SUSTAINABLE EXPANSION of the motorway network was at the heart of a debate attended by ICE president Quentin Leiper last week.
During the debate Road Users' Alliance director Tim Green said building roads was more sustainable than not building them, as it relieved heavily polluting congestion and it also improved road safety.
He said that the UK had one of the lowest levels of car ownership and relative motorway density in Europe.
Despite the popularly held belief that building roads encourages traffic, Green said that in fact there was no evidence to suggest that failing to build roads discouraged it.
'In the last 10 years we haven't built any roads but the number of vehicles on the roads has increased by 25%.' Social Research Associates director Kris Beuret also backed the idea of expanding the network, although she did not necessarily support new road construction itself.
'We have to extend the capacity of the existing motorway network so it can accommodate the technology that will be installed in the future, ' she said.
'In 30 years we will have automated roads where all drivers are effectively passengers. This remote control of cars will also allow them to travel closer together and accommodate greater trafc [volumes].' But Transport 2000 roads and climate change campaigner Rebecca Lush argued that it was inappropriate to be thinking about accommodating higher traffic levels in the context of climate change, because transport accounts for 25% of the UK's carbon dioxide emissions.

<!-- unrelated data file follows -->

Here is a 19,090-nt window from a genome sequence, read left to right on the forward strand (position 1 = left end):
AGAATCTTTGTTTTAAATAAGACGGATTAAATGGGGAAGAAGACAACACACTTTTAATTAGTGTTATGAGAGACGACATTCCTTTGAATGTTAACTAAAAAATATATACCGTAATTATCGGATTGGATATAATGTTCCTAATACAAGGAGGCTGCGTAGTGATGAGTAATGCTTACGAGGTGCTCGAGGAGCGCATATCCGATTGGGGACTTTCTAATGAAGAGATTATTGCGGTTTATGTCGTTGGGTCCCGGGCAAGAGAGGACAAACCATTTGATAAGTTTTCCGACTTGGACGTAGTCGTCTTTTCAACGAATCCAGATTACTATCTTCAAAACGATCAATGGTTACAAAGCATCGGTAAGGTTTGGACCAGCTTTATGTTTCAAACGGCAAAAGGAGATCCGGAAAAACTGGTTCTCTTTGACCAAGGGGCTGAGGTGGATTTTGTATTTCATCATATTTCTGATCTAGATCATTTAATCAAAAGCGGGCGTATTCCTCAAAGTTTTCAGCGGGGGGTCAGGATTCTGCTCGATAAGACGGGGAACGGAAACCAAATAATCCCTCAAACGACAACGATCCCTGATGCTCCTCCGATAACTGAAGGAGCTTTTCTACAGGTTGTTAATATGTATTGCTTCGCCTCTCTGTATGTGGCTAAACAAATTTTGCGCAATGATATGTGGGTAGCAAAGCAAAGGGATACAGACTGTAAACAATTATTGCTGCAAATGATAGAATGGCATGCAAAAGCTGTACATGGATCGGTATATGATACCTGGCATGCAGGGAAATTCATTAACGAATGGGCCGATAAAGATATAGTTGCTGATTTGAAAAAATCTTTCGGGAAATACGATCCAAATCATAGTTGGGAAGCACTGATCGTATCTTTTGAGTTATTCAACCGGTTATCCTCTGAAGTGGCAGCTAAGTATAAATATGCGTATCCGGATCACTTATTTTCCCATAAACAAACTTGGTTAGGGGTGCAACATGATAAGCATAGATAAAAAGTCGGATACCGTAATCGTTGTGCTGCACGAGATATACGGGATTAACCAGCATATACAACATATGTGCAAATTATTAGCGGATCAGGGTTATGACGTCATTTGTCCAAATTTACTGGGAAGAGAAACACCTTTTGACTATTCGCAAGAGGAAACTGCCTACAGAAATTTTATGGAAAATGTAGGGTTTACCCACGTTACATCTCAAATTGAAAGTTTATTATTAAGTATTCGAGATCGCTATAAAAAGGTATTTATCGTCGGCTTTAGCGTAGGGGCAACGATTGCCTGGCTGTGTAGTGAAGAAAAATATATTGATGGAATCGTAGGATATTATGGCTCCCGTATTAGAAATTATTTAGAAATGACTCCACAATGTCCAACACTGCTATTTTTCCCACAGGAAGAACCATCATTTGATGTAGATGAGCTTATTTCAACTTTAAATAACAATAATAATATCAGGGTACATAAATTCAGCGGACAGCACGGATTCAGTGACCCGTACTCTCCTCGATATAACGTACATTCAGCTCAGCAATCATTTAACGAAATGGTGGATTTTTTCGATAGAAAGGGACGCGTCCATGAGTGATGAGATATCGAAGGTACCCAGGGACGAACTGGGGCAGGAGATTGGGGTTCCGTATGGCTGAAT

All engineers' energies should be channelled into nding solutions that could cut the number of cars on the road. This would include improving public transport, she added.
Sustrans South East regional manager Simon Pratt said it was easy to achieve sizeable reductions in traf c just by educating people on the subject.
'A 10% reduction in trafc would be possible by each person cutting out just 37 car trips per year, per person. That is less than one car journey a week, ' he said.